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French Gay Liberation Movement  
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French gay liberation was born during the early 1970s on the foundation of a courageous, if conservative, movement and the thrust of a massive wave of social activism.

The two forces met quite publicly in what some consider to be the actual moment that began the radical gay liberation movement in France on March 10, 1971. That day, lesbian and gay activists disrupted a liberal radio talk show broadcast to forcibly demand the visibility and rights that had barely dared plead for before.

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The action of these radicals, who had been influenced both by the May 1968 student riots that rocked France and by the Stonewall Riots of June 1969 in New York City, led to the formation of several radical national groups that tied gay rights to other social causes and sought, not tolerance, but revolutionary social change.

Though French culture has traditionally been fairly permissive in the area of personal sexual relationships, homosexuality has often been treated as a vice. Sexual relations between persons of the same sex were decriminalized in the late eighteenth century, but queers continued to be harassed and prosecuted under moralistic decency laws, especially for any public manifestation of homosexuality.

During the Nazi occupation of World War II, the collaborationist French government passed the Ordinance of August 6, 1942, which criminalized same-sex relations with those under 21; and after the war, Charles DeGaulle's government continued to prosecute gays under similar statutes. The 1960 Mirguet Amendment equated homosexuality with other "scourges of society" such as tuberculosis and alcoholism, and continued to punish gays for "public indecency." Under the authority of this amendment, penalties for homosexual public sex were greatly increased as compared with those for heterosexual public sex.

In 1954, André Baudry, a gay teacher and writer, sought to end the conflation of homosexual love with vice and immorality. In an effort to change the public perception of homosexuality, as well as provide a safe place for gays to meet and socialize, Baudry founded the Club Littéraire et Scientifique de Pays Latins (Literary and Scientific Club of the Latin Countries).

CLESPALA, also called Arcadie, the name of its monthly review, had fairly conservative goals, discreetly defining itself as homophile rather than homosexual, and encouraging queers to live conventional, respectable lives in order to avoid social condemnation.

For many years the only gay political organization in France, Arcadie organized dances, lectures, and other social and educational events. The group had hundreds of thousands of members, almost all men, and sold tens of thousands of copies of its journal each month. It continued to function until 1982, though after the advent of gay liberation in 1970, the organization rapidly became irrelevant.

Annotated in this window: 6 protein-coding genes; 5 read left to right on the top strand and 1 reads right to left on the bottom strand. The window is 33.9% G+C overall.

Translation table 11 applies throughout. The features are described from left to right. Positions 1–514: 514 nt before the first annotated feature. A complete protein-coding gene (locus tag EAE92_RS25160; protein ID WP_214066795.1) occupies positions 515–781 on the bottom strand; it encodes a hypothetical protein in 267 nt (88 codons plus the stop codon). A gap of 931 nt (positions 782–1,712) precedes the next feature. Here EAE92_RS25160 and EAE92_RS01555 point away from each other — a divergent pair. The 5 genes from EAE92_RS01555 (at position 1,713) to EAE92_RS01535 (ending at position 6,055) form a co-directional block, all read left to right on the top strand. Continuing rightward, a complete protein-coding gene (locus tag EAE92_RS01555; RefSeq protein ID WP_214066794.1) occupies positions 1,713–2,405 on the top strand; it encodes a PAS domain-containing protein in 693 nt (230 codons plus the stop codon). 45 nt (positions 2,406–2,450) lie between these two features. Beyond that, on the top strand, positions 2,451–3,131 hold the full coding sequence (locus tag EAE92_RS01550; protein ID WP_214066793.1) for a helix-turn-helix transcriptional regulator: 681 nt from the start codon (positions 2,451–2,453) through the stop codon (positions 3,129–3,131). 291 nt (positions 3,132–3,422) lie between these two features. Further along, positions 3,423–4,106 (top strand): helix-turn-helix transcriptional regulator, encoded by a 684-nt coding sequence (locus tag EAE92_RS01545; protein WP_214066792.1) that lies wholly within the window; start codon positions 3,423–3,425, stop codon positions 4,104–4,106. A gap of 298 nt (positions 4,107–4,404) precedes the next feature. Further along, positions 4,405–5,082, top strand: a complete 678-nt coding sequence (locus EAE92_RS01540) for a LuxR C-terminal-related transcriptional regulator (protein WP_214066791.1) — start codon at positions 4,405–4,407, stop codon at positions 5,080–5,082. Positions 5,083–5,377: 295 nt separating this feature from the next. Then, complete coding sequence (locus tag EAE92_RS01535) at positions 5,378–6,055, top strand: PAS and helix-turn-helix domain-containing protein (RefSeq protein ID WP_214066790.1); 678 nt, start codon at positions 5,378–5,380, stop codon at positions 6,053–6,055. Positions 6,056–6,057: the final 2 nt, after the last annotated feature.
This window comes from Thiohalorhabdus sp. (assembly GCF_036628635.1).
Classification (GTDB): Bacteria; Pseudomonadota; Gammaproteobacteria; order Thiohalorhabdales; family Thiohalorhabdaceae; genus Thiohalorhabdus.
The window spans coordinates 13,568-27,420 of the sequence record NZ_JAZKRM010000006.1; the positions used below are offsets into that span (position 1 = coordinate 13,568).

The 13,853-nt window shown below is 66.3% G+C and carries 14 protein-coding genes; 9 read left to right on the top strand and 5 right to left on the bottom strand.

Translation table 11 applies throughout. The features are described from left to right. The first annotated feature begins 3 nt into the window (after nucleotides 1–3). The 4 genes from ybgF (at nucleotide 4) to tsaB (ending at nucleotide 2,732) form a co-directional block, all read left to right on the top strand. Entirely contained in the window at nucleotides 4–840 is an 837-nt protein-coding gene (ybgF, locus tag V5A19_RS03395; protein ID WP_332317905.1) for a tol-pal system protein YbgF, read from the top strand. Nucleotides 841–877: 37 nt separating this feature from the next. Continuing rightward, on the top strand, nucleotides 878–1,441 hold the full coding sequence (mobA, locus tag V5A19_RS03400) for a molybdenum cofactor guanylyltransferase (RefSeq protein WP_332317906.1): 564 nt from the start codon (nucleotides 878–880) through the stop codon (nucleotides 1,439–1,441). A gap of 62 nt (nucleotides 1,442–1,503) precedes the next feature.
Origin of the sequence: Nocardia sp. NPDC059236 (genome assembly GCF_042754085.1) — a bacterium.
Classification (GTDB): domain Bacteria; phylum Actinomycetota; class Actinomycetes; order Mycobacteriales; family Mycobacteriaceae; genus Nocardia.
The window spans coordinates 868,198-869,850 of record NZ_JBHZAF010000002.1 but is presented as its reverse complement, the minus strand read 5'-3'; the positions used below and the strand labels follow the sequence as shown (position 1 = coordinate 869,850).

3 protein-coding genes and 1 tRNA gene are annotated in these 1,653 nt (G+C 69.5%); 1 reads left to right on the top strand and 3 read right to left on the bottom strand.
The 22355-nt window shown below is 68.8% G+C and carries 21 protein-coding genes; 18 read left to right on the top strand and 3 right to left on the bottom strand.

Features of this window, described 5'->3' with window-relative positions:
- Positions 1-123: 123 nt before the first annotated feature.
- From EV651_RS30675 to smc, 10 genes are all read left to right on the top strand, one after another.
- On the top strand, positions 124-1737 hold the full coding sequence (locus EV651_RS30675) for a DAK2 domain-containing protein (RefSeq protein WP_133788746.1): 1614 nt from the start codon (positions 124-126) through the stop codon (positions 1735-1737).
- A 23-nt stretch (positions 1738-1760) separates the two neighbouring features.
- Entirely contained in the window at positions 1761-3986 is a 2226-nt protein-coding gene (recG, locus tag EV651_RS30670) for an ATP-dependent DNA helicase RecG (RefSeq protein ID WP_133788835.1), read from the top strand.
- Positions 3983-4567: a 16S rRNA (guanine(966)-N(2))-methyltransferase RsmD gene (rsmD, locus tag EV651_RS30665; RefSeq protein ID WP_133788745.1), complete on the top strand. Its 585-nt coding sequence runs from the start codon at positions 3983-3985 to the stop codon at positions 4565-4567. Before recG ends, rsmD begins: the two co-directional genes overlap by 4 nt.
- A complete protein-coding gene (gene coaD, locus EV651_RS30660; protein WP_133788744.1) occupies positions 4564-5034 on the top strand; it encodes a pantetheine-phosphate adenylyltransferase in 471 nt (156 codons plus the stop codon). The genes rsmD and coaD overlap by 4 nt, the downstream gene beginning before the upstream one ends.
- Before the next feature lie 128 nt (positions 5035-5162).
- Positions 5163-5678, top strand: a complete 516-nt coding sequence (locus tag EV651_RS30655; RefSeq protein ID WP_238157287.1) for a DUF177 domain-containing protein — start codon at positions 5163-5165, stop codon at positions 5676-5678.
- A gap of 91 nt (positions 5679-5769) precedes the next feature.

In 1970, two years after a series of massive strikes and demonstrations of students and workers during May 1968 had ignited a fervor for revolutionary change in all aspects of French society, a group of emerging feminists approached Arcadie about setting up a women's group within the organization. Arcadie's leaders rejected their proposal as too political. By the following year, feminist women were no longer asking permission to be included.

On March 10, 1971, a popular radio talk show featured a program with the intensely liberal title, "Homosexuality, This Painful Problem." As a panel that included André Baudry, a priest, a psychiatrist, and gay journalist Pierre Hahn, gingerly discussed the "problem" of gayness, a group of radical queers, mostly lesbians, secretly encouraged by Hahn, stormed the stage yelling pro-gay slogans and ending the broadcast.

With this dramatic demonstration, radical gays and lesbians quite literally "took the stage" of the gay liberation movement with what journalist Jean Le Bitoux called, "The ripening of shame into anger."

A new national group, Le Front Homosexuel d'Action Révolutionnaire (The Homosexual Front for Revolutionary Action-FHAR) embodied the change in gay politics. FHAR called for the destruction of "fascist sexual normality" in two manifestos in the radical newspaper Tout! (Everything!), one titled, "Address to Those Who are Like Us," and the other called, "Address to Those Who Think Themselves 'Normal.'"

Hundreds of leftist gays began attending FHAR meetings, and it was not long before the group began to fragment. Transvestite and men formed an anarchistic offshoot called Les Gazolines who disrupted meetings with demonstrations of bawdy humor, and other working groups produced journals such as L'antinorm and Le fléau social (The Social Scourge).

Many radical lesbians, such as Marie-Jo Bonnet and Anne-Marie Grélois, disgusted by the sexism and lesbian invisibility within FHAR, left to form a women's group, Gouines Rouges (Red Dykes), named for a epithet hurled at members during a demonstration. Many members of Gouines Rouges had close ties to the Mouvement de Libération des Femmes (Women's Liberation Movement), and some, like novelist and literary theorist Monique Wittig, became icons of international lesbian feminism.

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